7. Outcomes and risk factors for cancer patients undergoing endoscopic intervention of malignant biliary obstruction.

    Science.gov (United States)

    Haag, Georg-Martin; Herrmann, Thomas; Jaeger, Dirk; Stremmel, Wolfgang; Schemmer, Peter; Sauer, Peter; Gotthardt, Daniel Nils

    2015-12-04

    Malignant bile duct obstruction is a common problem among cancer patients with hepatic or lymphatic metastases. Endoscopic retrograde cholangiography (ERC) with the placement of a stent is the method of choice to improve biliary flow. Only little data exist concerning the outcome of patients with malignant biliary obstruction in relationship to microbial isolates from bile. Bile samples were taken during the ERC procedure in tumor patients with biliary obstruction. Clinical data including laboratory values, tumor-specific treatment and outcome data were prospectively collected. 206 ERC interventions in 163 patients were recorded. In 43 % of the patients, systemic treatment was (re-) initiated after successful biliary drainage. A variety of bacteria and fungi was detected in the bile samples. One-year survival was significantly worse in patients from whom multiresistant pathogens were isolated than in patients, in whom other species were detected. Increased levels of inflammatory markers were associated with a poor one-year survival. The negative impact of these two factors was confirmed in multivariate analysis. In patients with pancreatic cancer, univariate analysis showed a negative impact on one-year survival in case of detection of Candida species in the bile. Multivariate analysis confirmed the negative prognostic impact of Candida in the bile in pancreatic cancer patients. Outcome in tumor patients with malignant bile obstruction is associated with the type of microbial biliary colonization. The proof of multiresistant pathogens or Candida, as well as the level of inflammation markers, have an impact on the prognosis of the underlying tumor disease.

  8. The European Hematology Association Roadmap for European Hematology Research

    DEFF Research Database (Denmark)

    Engert, Andreas; Balduini, Carlo; Brand, Anneke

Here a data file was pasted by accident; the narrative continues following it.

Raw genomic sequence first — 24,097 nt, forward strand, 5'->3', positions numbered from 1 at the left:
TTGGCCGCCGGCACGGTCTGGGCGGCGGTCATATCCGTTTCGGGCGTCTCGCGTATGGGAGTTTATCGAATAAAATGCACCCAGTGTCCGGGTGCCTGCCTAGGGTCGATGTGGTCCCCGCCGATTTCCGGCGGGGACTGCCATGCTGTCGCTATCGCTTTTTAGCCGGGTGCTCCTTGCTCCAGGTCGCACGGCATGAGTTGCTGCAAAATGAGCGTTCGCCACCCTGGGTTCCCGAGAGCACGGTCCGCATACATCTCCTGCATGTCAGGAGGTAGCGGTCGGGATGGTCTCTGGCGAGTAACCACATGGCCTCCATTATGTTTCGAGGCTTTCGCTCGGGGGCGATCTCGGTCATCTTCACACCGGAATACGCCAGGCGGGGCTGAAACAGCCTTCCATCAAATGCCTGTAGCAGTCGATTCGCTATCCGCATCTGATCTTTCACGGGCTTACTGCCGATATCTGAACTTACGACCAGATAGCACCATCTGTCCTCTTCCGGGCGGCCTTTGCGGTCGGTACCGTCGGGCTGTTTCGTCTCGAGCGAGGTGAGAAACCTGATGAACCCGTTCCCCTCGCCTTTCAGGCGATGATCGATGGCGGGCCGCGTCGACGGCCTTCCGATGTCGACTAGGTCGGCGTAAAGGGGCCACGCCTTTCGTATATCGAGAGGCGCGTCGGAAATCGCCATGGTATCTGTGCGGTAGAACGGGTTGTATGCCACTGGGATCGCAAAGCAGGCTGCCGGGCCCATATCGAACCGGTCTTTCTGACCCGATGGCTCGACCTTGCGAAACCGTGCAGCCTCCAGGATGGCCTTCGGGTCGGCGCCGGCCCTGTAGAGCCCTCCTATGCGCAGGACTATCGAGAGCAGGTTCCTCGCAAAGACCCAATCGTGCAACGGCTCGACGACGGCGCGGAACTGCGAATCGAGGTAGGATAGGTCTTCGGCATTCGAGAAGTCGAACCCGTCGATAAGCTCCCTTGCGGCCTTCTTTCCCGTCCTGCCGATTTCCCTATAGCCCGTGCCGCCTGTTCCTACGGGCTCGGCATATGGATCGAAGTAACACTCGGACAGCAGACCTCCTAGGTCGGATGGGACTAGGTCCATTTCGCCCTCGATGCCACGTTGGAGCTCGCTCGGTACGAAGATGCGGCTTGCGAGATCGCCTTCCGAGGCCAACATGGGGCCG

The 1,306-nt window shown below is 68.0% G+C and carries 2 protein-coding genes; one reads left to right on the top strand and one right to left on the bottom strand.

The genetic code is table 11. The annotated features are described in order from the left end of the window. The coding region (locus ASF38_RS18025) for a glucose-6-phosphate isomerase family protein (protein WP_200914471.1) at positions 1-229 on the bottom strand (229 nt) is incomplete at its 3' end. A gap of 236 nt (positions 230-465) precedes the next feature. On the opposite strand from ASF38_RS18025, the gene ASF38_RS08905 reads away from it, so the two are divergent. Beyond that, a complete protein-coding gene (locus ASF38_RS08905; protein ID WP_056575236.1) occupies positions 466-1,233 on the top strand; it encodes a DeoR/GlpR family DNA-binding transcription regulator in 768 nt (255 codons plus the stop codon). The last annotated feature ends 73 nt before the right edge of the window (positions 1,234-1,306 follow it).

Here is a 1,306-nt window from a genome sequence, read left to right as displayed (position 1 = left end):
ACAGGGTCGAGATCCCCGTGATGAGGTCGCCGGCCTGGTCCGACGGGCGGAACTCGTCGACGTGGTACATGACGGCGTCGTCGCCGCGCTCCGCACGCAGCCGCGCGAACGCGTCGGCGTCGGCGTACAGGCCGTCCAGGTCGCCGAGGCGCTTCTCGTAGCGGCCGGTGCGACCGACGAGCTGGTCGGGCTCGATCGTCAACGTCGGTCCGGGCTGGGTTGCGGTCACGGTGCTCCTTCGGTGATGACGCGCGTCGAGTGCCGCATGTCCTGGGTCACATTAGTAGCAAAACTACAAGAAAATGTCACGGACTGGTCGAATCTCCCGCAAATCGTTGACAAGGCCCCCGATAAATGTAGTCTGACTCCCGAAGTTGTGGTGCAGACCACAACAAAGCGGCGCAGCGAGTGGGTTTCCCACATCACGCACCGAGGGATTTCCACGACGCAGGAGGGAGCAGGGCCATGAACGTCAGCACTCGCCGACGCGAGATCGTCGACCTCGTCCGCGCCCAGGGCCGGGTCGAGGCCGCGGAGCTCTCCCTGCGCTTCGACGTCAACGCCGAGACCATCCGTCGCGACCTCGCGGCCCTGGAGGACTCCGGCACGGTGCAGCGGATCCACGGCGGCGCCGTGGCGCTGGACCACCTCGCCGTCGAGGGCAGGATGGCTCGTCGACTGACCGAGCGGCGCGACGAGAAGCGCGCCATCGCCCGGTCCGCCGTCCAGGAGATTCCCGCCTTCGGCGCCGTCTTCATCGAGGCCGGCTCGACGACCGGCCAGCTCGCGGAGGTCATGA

2016-01-01

    The European Hematology Association (EHA) Roadmap for European Hematology Research highlights major achievements in diagnosis and treatment of blood disorders and identifies the greatest unmet clinical and scientific needs in those areas to enable better funded, more focused European hematology...... research. Initiated by the EHA, around 300 experts contributed to the consensus document, which will help European policy makers, research funders, research organizations, researchers, and patient groups make better informed decisions on hematology research. It also aims to raise public awareness...... of the burden of blood disorders on European society, which purely in economic terms is estimated at €23 billion per year, a level of cost that is not matched in current European hematology research funding. In recent decades, hematology research has improved our fundamental understanding of the biology...

  9. Bone marrow transplantation for childhood malignancies

    International Nuclear Information System (INIS)

    Toyoda, Yasunori

    1992-01-01

    As of June 30, 1991, 1013 pediatric patients had registrated to The Bone Marrow Transplantation Committee of the Japanese Society of Pediatric Hematology. Bone marrow transplantation (BMT) from HLA-matched siblings is now reasonably safe and an established method of treatment in acute leukemia. Total body irradiation, which is major part of preparative regimen for BMT, affect endocrine function, subsequent growth, gonadal function, development of secondary malignancies. We propose the indication of TBI for children and young adults as follows; those who are at high risk for leukemic relapse after BMT such as Phl-positive-All, leukemia-lymphoma syndrome, AML with monocytic component, BMT in elapse, BMT from other than HLA-matched siblings. (author)

  10. Effect of the diet amended with risk elements contaminated soil on risk elements content in tissues and hematological parameters of rats

    Czech Academy of Sciences Publication Activity Database

    Száková, J.; Novosadová, Z.; Zídek, Václav; Fučíková, A.; Zídková, J.; Miholová, D.; Tlustoš, P.

    2012-01-01

    Roč. 57, č. 9 (2012), s. 430-441 ISSN 1212-1819 Grant - others:GA AV ČR(CZ) IAA400400806 Program:IA Institutional support: RVO:67985823 Keywords : risk elements * soil ingestion * liver * kidney * bones * Rattus norvegicus Subject RIV: GG - Livestock Rearing Impact factor: 0.922, year: 2012

  11. Symptomatic splenic hamartoma with renal, cutaneous, and hematological abnormalities

    International Nuclear Information System (INIS)

    Kassarjian, A.; Patenaude, Y.G.; Bernard, C.; Bell, L.

    2001-01-01

    Background. There is a rare association between splenic hamartomas and hematological abnormalities with, to our knowledge, only 24 reported cases in the English literature. Patients and methods. We report a case of a splenic hamartoma in a 14-year-old boy associated with membranoproliferative glomerulonephritis, multiple lobular capillary hemangiomas of the skin, hypertension, and anemia. Following imaging with ultrasonography, MRI, and nuclear scans, a hamartoma was suspected, but malignancy could not be excluded. The lesion was removed by partial splenectomy, and pathological examination confirmed the presence of a red pulp splenic hamartoma. Results. The renal, hematological, and dermatological abnormalities resolved following removal of the splenic hamartoma. This is the first reported case of a splenic hamartoma associated with renal, cutaneous, and hematological abnormalities and only the second reported case of a symptomatic splenic hamartoma treated by partial splenectomy. (orig.)

  12. Symptomatic splenic hamartoma with renal, cutaneous, and hematological abnormalities